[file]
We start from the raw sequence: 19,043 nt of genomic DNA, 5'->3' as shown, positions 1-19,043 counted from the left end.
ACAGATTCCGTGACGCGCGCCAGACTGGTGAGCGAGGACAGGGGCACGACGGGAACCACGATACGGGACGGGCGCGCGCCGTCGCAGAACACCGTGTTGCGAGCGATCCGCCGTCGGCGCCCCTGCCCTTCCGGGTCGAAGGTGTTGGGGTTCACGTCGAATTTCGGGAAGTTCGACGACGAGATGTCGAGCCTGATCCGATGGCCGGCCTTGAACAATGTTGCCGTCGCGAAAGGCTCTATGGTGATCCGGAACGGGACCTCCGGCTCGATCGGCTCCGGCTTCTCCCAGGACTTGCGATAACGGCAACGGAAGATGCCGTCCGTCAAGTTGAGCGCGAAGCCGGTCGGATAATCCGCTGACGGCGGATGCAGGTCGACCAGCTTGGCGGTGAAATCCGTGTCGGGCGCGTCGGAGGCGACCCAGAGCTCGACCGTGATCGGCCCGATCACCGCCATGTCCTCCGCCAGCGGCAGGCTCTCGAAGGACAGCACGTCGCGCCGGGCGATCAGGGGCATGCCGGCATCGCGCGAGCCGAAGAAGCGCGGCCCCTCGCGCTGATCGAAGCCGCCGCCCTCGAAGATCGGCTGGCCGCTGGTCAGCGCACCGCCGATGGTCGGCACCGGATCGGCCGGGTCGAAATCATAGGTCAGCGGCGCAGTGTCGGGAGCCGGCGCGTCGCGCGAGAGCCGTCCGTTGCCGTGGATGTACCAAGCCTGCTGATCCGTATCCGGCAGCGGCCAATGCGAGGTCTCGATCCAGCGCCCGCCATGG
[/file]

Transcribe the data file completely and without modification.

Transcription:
We start from the raw sequence: 19,043 nt of genomic DNA, 5'->3' as shown, positions 1-19,043 counted from the left end.
ACAGATTCCGTGACGCGCGCCAGACTGGTGAGCGAGGACAGGGGCACGACGGGAACCACGATACGGGACGGGCGCGCGCCGTCGCAGAACACCGTGTTGCGAGCGATCCGCCGTCGGCGCCCCTGCCCTTCCGGGTCGAAGGTGTTGGGGTTCACGTCGAATTTCGGGAAGTTCGACGACGAGATGTCGAGCCTGATCCGATGGCCGGCCTTGAACAATGTTGCCGTCGCGAAAGGCTCTATGGTGATCCGGAACGGGACCTCCGGCTCGATCGGCTCCGGCTTCTCCCAGGACTTGCGATAACGGCAACGGAAGATGCCGTCCGTCAAGTTGAGCGCGAAGCCGGTCGGATAATCCGCTGACGGCGGATGCAGGTCGACCAGCTTGGCGGTGAAATCCGTGTCGGGCGCGTCGGAGGCGACCCAGAGCTCGACCGTGATCGGCCCGATCACCGCCATGTCCTCCGCCAGCGGCAGGCTCTCGAAGGACAGCACGTCGCGCCGGGCGATCAGGGGCATGCCGGCATCGCGCGAGCCGAAGAAGCGCGGCCCCTCGCGCTGATCGAAGCCGCCGCCCTCGAAGATCGGCTGGCCGCTGGTCAGCGCACCGCCGATGGTCGGCACCGGATCGGCCGGGTCGAAATCATAGGTCAGCGGCGCAGTGTCGGGAGCCGGCGCGTCGCGCGAGAGCCGTCCGTTGCCGTGGATGTACCAAGCCTGCTGATCCGTATCCGGCAGCGGCCAATGCGAGGTCTCGATCCAGCGCCCGCCATGG